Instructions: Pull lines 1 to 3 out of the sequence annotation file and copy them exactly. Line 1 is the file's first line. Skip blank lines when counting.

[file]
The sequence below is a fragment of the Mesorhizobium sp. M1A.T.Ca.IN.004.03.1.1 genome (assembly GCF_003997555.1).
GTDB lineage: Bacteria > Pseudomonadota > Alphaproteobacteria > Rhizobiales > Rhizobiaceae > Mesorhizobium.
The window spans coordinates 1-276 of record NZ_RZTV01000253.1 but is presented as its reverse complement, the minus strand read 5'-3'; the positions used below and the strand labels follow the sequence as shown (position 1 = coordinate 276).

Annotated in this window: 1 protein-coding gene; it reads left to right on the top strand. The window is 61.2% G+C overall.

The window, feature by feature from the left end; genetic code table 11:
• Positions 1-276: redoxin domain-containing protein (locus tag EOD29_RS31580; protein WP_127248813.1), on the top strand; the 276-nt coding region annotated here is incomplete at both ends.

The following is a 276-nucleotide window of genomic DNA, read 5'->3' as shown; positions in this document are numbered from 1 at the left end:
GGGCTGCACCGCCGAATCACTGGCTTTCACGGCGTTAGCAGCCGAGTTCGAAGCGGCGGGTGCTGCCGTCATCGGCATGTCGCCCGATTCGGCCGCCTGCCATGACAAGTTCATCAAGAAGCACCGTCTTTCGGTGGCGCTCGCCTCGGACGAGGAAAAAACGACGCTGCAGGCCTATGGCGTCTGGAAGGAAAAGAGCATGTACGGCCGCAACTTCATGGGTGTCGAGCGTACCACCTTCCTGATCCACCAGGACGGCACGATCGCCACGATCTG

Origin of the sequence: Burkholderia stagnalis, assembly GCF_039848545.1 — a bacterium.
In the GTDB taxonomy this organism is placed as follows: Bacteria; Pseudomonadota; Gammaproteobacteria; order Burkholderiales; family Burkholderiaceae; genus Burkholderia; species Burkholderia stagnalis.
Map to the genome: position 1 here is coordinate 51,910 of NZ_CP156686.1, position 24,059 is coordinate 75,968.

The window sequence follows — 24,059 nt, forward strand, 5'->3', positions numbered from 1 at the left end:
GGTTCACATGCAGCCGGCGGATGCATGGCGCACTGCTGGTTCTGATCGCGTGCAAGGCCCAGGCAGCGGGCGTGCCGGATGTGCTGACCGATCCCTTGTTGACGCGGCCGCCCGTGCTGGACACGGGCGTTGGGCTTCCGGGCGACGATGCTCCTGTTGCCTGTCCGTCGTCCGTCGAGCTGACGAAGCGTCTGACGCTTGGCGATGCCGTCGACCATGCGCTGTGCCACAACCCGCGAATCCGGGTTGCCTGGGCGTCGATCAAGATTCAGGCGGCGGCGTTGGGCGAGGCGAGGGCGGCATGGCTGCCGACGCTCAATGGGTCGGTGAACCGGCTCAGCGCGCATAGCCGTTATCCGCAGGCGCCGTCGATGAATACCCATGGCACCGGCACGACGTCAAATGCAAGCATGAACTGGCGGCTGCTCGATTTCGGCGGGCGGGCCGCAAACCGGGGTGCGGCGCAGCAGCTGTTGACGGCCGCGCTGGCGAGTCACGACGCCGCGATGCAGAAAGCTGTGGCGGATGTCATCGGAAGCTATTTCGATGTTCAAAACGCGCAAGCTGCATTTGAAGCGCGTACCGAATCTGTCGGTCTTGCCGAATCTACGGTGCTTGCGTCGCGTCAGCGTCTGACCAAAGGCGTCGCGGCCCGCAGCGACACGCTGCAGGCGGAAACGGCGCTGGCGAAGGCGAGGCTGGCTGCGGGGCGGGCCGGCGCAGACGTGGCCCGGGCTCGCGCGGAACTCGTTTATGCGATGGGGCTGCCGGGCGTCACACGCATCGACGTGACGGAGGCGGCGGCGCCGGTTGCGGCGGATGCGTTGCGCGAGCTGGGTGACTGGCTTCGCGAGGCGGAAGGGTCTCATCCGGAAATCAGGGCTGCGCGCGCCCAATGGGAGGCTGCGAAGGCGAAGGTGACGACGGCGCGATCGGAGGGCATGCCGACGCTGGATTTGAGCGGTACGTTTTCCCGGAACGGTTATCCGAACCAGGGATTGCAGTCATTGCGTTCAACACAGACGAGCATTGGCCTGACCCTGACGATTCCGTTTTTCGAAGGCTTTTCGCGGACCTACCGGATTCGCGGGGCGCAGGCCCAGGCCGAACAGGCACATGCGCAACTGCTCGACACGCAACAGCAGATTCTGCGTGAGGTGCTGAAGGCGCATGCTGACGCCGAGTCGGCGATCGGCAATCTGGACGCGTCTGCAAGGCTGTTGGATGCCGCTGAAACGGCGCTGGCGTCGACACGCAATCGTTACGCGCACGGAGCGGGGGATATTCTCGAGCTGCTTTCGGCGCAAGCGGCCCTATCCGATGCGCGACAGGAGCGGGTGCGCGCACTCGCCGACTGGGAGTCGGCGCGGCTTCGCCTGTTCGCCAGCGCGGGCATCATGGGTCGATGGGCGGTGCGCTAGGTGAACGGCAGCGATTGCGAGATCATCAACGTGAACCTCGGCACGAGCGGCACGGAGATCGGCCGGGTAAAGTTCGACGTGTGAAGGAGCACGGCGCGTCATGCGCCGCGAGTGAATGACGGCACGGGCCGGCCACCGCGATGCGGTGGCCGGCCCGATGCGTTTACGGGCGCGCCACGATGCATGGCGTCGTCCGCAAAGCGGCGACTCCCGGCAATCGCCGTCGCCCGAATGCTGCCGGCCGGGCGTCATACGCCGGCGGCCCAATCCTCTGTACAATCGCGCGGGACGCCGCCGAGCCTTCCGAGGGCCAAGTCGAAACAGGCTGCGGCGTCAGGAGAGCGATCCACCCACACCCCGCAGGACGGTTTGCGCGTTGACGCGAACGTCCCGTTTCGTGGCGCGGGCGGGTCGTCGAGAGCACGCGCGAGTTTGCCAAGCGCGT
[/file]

The sequence below is a fragment of the Mesorhizobium sp. M1A.T.Ca.IN.004.03.1.1 genome (assembly GCF_003997555.1).
GTDB lineage: Bacteria > Pseudomonadota > Alphaproteobacteria > Rhizobiales > Rhizobiaceae > Mesorhizobium.
The window spans coordinates 1-276 of record NZ_RZTV01000253.1 but is presented as its reverse complement, the minus strand read 5'-3'; the positions used below and the strand labels follow the sequence as shown (position 1 = coordinate 276).